Books of the Book of Mormon

Christ in America

Jesus Christ Is the God of That Land, by Minerva K. Teichert (1949, oil on board, 36 x 48). Superimposed on the western hemisphere and flanked by Quetzal birds, native American symbols of liberty and freedom, this painting conveys the central message of the Book of Mormon That Jesus is the Christ, the Eternal God, manifesting himself unto all nations. Courtesy Leonard J. Arrington.

An Overview of the Book of MormonThe Prophet Joseph Smith called the Book of Mormon the most correct of any book on earth, and the keystone of our religion and said that a person would get nearer to God by abiding by its precepts, than by any other book (TPJS, p. 194), for it contains the fulness of the gospel of Jesus Christ (D&C 20:8-9). To members of THE CHURCH of JESUS CHRIST of Latter-day Saints, the Book of Mormon forms the doctrinal foundation of the Church and speaks the word of God to all the world.

Title Page of the Book of Mormon
Joseph Smith once wrote, I wish to mention here that the title-page of the Book of Mormon is a literal translation, taken from the very last leaf, on the left hand side of the collection or book of plates, which contained the record which has been translated; …and that said title-page is not…a modern composition, either of mine or of any other man who has lived or does live in this generation (HC 1:71.).

First Book of Nephi
Written by Nephi1, an ancient prophet who fled Jerusalem with his father, Lehi, and Lehi's family shortly after 600 B.C., this book tells of their travels under divine guidance to the Western Hemisphere.

Second Book of Nephi
The Second Book of Nephi (2 Nephi) is a work written about 550 B.C. by the same author who wrote 1 Nephi and included it on his small plates.

Book of Jacob
Written by Jacob, fifth son of Lehi, sometime after 545 B.C., the work follows the pattern outlined by Nephi1 for making entries on the small plates by including sacred sermons, significant revelations, prophecies, and some historical information. Jacob, a Nephite prophet, wrote to persuade all men to come unto Christ (Jacob 1:7).






Book of Enos
Following the pattern set by his father and predecessors (Jacob 1:2-4; cf. Enos 1:13-16), Enos, son of Jacob, personally recorded the testimony and prophetic promises granted to him.

Book of Jarom
Jarom, son of Enos, recorded a brief summary of the fortunes of the Nephites during his lifetime (c. 440-355 B.C.).

Book of Omni
This book concluded and filled the small plates of Nephi. It contains brief statements by a succession of record keepers who were descendants of Jacob but apparently not spiritual leaders: Omni, Amaron, Chemish, Abinadom, and Amaleki (fourth-second centuries B.C.).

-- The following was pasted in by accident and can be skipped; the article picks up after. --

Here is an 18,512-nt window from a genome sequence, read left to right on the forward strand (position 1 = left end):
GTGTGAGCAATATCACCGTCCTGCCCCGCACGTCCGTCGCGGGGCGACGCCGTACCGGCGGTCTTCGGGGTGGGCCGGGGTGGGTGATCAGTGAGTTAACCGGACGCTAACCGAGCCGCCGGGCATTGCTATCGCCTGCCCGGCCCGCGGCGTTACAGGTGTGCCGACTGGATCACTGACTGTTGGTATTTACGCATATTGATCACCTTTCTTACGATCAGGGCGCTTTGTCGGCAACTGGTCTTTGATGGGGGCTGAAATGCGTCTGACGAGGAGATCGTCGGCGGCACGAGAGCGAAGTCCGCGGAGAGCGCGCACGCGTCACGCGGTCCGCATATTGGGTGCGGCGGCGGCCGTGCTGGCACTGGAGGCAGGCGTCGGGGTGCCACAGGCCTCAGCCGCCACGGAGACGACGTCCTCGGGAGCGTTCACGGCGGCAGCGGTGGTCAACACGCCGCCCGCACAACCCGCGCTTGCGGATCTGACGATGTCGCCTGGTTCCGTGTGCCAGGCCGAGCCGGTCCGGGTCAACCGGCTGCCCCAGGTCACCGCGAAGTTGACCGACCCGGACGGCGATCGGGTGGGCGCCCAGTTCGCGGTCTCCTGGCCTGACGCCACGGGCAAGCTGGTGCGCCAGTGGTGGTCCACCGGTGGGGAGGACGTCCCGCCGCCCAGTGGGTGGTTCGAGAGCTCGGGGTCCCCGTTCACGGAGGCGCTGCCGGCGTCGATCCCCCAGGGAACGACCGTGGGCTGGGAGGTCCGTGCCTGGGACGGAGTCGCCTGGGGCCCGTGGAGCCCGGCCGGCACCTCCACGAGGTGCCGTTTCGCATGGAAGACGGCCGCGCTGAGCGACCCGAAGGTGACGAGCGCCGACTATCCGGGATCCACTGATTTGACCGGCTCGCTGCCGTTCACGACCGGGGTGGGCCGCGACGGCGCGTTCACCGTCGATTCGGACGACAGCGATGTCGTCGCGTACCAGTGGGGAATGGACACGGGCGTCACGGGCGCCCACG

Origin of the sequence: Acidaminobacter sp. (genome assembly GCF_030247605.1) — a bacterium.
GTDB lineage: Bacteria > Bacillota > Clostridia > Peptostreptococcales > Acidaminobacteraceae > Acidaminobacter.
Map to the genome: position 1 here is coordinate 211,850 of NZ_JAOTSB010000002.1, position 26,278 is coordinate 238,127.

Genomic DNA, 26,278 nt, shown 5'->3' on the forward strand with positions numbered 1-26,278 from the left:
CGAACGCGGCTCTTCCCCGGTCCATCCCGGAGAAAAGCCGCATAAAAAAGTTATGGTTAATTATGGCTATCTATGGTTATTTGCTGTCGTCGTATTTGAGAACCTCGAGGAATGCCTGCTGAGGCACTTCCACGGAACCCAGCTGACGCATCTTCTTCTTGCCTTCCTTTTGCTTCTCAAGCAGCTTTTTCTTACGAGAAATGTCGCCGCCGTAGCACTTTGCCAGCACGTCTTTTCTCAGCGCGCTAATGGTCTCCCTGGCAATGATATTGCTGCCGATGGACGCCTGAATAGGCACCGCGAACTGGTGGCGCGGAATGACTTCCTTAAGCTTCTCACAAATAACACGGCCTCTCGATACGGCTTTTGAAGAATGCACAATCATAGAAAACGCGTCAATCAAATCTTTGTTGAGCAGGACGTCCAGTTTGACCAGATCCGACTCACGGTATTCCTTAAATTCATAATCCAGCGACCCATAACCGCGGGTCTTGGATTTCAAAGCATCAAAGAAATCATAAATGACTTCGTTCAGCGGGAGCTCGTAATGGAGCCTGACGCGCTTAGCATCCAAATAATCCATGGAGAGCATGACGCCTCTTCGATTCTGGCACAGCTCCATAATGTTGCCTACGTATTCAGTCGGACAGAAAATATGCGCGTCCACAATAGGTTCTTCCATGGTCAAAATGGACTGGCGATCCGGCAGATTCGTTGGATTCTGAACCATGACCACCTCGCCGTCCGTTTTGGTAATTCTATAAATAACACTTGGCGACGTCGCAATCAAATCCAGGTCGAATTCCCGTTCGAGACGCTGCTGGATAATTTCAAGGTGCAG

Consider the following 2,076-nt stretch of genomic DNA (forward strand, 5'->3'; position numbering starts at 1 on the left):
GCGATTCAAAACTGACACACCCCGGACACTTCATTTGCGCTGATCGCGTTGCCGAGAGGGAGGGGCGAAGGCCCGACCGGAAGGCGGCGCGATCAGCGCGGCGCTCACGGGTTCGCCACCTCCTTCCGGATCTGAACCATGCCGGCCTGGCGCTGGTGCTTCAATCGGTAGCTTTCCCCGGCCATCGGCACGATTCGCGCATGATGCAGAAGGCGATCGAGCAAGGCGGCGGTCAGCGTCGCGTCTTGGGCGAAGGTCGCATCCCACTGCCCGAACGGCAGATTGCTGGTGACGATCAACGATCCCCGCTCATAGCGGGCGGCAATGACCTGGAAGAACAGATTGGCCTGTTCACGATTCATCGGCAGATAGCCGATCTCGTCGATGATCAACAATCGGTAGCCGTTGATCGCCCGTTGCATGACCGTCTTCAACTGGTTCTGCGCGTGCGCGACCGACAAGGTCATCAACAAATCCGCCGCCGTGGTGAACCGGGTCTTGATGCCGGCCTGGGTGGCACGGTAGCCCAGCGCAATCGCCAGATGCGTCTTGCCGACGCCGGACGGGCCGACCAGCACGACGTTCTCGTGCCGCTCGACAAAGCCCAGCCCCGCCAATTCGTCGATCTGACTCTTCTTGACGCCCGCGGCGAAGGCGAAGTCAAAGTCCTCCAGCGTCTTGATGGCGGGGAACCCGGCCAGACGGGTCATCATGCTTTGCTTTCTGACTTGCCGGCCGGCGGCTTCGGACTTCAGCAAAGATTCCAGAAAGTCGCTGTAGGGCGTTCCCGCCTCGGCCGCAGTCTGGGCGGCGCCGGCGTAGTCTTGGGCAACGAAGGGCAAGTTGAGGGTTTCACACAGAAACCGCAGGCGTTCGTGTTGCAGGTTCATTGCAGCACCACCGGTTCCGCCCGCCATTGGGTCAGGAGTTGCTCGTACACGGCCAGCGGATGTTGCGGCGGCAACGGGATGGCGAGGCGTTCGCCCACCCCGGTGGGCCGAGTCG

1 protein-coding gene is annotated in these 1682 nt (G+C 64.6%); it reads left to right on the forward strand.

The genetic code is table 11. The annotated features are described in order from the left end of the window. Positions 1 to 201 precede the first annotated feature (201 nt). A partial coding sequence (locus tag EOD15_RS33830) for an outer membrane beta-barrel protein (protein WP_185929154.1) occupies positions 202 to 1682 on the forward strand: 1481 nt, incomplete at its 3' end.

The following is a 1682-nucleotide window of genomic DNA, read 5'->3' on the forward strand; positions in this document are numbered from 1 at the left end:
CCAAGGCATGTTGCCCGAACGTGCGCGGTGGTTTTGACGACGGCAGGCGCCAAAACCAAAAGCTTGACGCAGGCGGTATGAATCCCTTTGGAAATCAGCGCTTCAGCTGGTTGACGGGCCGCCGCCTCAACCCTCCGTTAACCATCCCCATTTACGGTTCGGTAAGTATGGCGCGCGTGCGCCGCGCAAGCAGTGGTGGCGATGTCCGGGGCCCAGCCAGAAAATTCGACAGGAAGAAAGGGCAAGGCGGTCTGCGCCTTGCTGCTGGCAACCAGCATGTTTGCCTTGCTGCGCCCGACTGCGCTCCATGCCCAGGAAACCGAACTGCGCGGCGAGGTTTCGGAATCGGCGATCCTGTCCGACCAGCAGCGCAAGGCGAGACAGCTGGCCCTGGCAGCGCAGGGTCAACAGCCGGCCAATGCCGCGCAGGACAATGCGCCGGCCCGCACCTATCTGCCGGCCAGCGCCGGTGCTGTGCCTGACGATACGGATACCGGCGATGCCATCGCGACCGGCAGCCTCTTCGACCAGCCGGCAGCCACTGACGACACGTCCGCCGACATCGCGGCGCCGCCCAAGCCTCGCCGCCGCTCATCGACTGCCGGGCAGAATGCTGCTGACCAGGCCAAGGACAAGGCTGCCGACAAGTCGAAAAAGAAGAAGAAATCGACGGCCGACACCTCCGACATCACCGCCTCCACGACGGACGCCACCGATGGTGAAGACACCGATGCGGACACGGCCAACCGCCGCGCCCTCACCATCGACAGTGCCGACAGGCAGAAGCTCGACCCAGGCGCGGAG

Words of Mormon
Mormon assumed the prerogative of an editor and appended this historical postscript to the small plates to bring its conclusion into correlation with the opening of the book of Mosiah. This appendage, called the Words of Mormon, was composed about A.D. 385.

Book of Mosiah
The book of Mosiah is religiously rich, symbolically meaningful, chronologically complex, and politically significant. Although its disparate events range from 200 to 91 B.C., they are unified particularly by the theme of deliverance and by the reign of the Nephite king Mosiah 2.

Book of Alma
The book of Alma is the longest book in the Book of Mormon. It was abridged by Mormon, principally from the records of three men, Alma2 (chaps. 1-16, 27-44), Ammon (chaps. 17-26), and Alma's son Helaman1 (chaps. 45-62), and concludes with remarks by Mormon (chap. 63). Its broad theme is that the preaching of the word of God in pure testimony is mightier than politics or the sword in establishing peace, justice, equality, and goodness (Alma 4:19; 31:5).

Book of Helaman
The book of Helaman chronicles one of the most tumultuous periods in the history of the Nephites and Lamanites (52-1 B.C.).

Third Nephi
The book of 3 Nephi is the dramatic and spiritual climax of the Book of Mormon. It focuses on three advents of Jesus: first, as the child born in Bethlehem; second, as the resurrected Lord visiting the Nephites; and third, at his second coming as the final judge at the end of the world.

Fourth Nephi
The first section of 4 Nephi briefly summarizes four generations of peace, righteousness, and equality that resulted from the conversion of the people to the gospel of Jesus Christ after the visit of the resurrected Savior. In contrast, the last section foreshadows the later destruction of the Nephite nation that followed a gradual and conscious rejection of the gospel message.

Book of Mormon
The short Book of Mormon (A.D. 320-400/421), within the Book of Mormon, documents the extraordinary collapse of Nephite civilization, as had been foretold.

Book of Ether
The book of Ether is Moroni 2's abbreviated account of the history of the jaredites, who came to the Western Hemisphere at the time of the great tower of Babel and lived in the area later known as the Nephite land northward, much earlier than Lehi's colony.

Book of Moroni
Between A.D. 400 and 421, Moroni 2, the last custodian of the gold plates, compiled the final book in the Book of Mormon record.